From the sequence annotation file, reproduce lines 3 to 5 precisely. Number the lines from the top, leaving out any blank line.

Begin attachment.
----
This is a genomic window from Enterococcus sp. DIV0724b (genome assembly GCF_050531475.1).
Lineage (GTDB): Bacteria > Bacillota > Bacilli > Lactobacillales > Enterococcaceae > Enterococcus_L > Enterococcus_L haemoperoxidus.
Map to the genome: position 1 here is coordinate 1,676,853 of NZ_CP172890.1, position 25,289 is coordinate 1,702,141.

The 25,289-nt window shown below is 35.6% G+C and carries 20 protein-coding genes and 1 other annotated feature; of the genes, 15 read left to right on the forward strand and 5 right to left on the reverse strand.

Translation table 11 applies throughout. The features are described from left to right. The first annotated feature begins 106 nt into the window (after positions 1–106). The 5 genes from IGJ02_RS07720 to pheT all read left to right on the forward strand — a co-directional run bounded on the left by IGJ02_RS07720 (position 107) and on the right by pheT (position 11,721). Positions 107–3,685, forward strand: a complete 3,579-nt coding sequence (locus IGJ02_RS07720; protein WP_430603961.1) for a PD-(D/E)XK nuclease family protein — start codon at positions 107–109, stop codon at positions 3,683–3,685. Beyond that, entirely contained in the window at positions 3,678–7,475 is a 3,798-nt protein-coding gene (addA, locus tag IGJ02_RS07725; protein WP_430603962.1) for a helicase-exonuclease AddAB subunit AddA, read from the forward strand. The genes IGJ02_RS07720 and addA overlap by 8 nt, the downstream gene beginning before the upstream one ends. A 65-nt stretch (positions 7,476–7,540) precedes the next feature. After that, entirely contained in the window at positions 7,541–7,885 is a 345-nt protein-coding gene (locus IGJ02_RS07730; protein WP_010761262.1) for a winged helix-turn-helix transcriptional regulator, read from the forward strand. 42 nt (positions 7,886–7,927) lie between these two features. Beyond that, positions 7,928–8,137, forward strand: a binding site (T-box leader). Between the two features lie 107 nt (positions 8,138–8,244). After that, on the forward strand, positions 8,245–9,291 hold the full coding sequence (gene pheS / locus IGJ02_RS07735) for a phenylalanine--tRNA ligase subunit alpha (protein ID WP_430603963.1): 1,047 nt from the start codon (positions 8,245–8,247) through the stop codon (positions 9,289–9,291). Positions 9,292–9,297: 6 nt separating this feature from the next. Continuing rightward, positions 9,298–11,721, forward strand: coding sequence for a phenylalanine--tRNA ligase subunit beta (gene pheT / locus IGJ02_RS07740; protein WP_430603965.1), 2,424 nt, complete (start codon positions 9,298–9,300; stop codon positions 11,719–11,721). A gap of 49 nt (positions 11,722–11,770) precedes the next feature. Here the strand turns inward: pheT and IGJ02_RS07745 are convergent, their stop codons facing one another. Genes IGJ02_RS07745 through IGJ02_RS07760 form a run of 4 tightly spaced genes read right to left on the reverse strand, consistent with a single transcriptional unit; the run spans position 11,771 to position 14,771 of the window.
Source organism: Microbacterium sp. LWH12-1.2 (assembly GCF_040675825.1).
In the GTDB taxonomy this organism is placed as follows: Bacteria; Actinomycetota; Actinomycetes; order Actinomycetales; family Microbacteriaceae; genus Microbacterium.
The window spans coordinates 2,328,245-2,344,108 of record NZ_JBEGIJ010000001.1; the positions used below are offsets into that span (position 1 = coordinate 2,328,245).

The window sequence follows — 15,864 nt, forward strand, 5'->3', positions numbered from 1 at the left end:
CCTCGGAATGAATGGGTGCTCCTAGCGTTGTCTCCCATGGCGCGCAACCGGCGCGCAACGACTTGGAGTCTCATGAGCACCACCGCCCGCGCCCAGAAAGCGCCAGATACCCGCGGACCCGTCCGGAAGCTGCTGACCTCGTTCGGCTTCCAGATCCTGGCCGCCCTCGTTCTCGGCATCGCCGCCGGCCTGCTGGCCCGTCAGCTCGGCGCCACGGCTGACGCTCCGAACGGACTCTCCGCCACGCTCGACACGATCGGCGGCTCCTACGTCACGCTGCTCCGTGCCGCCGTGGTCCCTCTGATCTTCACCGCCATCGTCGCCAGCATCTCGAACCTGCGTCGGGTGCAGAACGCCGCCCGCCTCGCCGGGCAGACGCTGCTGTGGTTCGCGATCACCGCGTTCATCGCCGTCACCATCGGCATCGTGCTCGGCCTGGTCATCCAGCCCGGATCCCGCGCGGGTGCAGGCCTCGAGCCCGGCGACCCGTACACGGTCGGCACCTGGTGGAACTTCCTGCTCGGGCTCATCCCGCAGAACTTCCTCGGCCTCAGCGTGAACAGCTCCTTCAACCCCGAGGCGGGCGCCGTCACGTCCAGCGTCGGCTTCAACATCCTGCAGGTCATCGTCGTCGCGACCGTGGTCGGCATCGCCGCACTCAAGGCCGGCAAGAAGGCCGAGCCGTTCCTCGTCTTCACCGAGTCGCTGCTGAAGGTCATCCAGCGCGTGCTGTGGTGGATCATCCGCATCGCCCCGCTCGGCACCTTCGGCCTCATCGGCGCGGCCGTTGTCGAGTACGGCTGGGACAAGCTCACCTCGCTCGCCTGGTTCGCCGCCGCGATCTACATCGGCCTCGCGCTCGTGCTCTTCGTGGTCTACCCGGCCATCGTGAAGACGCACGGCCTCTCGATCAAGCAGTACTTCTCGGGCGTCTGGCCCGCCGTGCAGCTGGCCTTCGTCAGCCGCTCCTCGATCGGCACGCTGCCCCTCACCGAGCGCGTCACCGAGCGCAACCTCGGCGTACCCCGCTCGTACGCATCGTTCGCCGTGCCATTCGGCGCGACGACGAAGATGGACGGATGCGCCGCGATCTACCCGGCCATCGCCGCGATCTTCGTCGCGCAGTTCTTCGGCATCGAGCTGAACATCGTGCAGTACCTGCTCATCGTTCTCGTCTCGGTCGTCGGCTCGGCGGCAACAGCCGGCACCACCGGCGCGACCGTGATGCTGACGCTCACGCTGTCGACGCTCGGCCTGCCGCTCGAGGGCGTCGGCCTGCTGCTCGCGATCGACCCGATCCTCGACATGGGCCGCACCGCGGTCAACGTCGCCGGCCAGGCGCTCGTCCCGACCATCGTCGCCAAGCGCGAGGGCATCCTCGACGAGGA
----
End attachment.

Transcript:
Map to the genome: position 1 here is coordinate 1,676,853 of NZ_CP172890.1, position 25,289 is coordinate 1,702,141.

The 25,289-nt window shown below is 35.6% G+C and carries 20 protein-coding genes and 1 other annotated feature; of the genes, 15 read left to right on the forward strand and 5 right to left on the reverse strand.

Translation table 11 applies throughout. The features are described from left to right. The first annotated feature begins 106 nt into the window (after positions 1–106). The 5 genes from IGJ02_RS07720 to pheT all read left to right on the forward strand — a co-directional run bounded on the left by IGJ02_RS07720 (position 107) and on the right by pheT (position 11,721). Positions 107–3,685, forward strand: a complete 3,579-nt coding sequence (locus IGJ02_RS07720; protein WP_430603961.1) for a PD-(D/E)XK nuclease family protein — start codon at positions 107–109, stop codon at positions 3,683–3,685. Beyond that, entirely contained in the window at positions 3,678–7,475 is a 3,798-nt protein-coding gene (addA, locus tag IGJ02_RS07725; protein WP_430603962.1) for a helicase-exonuclease AddAB subunit AddA, read from the forward strand. The genes IGJ02_RS07720 and addA overlap by 8 nt, the downstream gene beginning before the upstream one ends. A 65-nt stretch (positions 7,476–7,540) precedes the next feature. After that, entirely contained in the window at positions 7,541–7,885 is a 345-nt protein-coding gene (locus IGJ02_RS07730; protein WP_010761262.1) for a winged helix-turn-helix transcriptional regulator, read from the forward strand. 42 nt (positions 7,886–7,927) lie between these two features. Beyond that, positions 7,928–8,137, forward strand: a binding site (T-box leader). Between the two features lie 107 nt (positions 8,138–8,244). After that, on the forward strand, positions 8,245–9,291 hold the full coding sequence (gene pheS / locus IGJ02_RS07735) for a phenylalanine--tRNA ligase subunit alpha (protein ID WP_430603963.1): 1,047 nt from the start codon (positions 8,245–8,247) through the stop codon (positions 9,289–9,291). Positions 9,292–9,297: 6 nt separating this feature from the next. Continuing rightward, positions 9,298–11,721, forward strand: coding sequence for a phenylalanine--tRNA ligase subunit beta (gene pheT / locus IGJ02_RS07740; protein WP_430603965.1), 2,424 nt, complete (start codon positions 9,298–9,300; stop codon positions 11,719–11,721). A gap of 49 nt (positions 11,722–11,770) precedes the next feature. Here the strand turns inward: pheT and IGJ02_RS07745 are convergent, their stop codons facing one another. Genes IGJ02_RS07745 through IGJ02_RS07760 form a run of 4 tightly spaced genes read right to left on the reverse strand, consistent with a single transcriptional unit; the run spans position 11,771 to position 14,771 of the window.